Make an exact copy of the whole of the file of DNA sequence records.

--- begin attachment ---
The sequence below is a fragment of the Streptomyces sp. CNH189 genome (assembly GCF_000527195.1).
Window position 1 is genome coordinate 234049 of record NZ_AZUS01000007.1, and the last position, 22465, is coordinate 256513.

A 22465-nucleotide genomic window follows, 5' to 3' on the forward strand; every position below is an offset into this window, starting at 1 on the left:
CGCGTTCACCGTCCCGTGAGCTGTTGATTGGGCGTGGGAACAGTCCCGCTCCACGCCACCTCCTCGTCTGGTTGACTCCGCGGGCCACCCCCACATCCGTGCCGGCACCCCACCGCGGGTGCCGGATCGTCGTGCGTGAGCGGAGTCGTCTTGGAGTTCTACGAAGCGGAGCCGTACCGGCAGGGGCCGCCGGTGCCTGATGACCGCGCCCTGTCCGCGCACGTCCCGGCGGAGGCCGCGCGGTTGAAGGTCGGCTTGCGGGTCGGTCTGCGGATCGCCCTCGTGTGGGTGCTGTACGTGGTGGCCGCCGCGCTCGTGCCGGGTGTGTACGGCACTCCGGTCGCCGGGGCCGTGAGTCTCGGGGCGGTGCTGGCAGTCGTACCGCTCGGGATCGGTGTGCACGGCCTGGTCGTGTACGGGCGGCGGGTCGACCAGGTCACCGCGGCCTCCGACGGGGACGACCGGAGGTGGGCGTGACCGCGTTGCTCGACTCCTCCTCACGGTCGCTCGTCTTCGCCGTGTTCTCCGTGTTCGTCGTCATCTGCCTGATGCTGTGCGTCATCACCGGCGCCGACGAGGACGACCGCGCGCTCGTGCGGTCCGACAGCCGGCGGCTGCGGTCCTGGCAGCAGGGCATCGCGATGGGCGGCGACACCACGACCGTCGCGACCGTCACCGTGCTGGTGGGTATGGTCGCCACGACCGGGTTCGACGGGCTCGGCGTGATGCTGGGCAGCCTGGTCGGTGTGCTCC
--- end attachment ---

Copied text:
The sequence below is a fragment of the Streptomyces sp. CNH189 genome (assembly GCF_000527195.1).
Window position 1 is genome coordinate 234049 of record NZ_AZUS01000007.1, and the last position, 22465, is coordinate 256513.

A 22465-nucleotide genomic window follows, 5' to 3' on the forward strand; every position below is an offset into this window, starting at 1 on the left:
CGCGTTCACCGTCCCGTGAGCTGTTGATTGGGCGTGGGAACAGTCCCGCTCCACGCCACCTCCTCGTCTGGTTGACTCCGCGGGCCACCCCCACATCCGTGCCGGCACCCCACCGCGGGTGCCGGATCGTCGTGCGTGAGCGGAGTCGTCTTGGAGTTCTACGAAGCGGAGCCGTACCGGCAGGGGCCGCCGGTGCCTGATGACCGCGCCCTGTCCGCGCACGTCCCGGCGGAGGCCGCGCGGTTGAAGGTCGGCTTGCGGGTCGGTCTGCGGATCGCCCTCGTGTGGGTGCTGTACGTGGTGGCCGCCGCGCTCGTGCCGGGTGTGTACGGCACTCCGGTCGCCGGGGCCGTGAGTCTCGGGGCGGTGCTGGCAGTCGTACCGCTCGGGATCGGTGTGCACGGCCTGGTCGTGTACGGGCGGCGGGTCGACCAGGTCACCGCGGCCTCCGACGGGGACGACCGGAGGTGGGCGTGACCGCGTTGCTCGACTCCTCCTCACGGTCGCTCGTCTTCGCCGTGTTCTCCGTGTTCGTCGTCATCTGCCTGATGCTGTGCGTCATCACCGGCGCCGACGAGGACGACCGCGCGCTCGTGCGGTCCGACAGCCGGCGGCTGCGGTCCTGGCAGCAGGGCATCGCGATGGGCGGCGACACCACGACCGTCGCGACCGTCACCGTGCTGGTGGGTATGGTCGCCACGACCGGGTTCGACGGGCTCGGCGTGATGCTGGGCAGCCTGGTCGGTGTGCTCC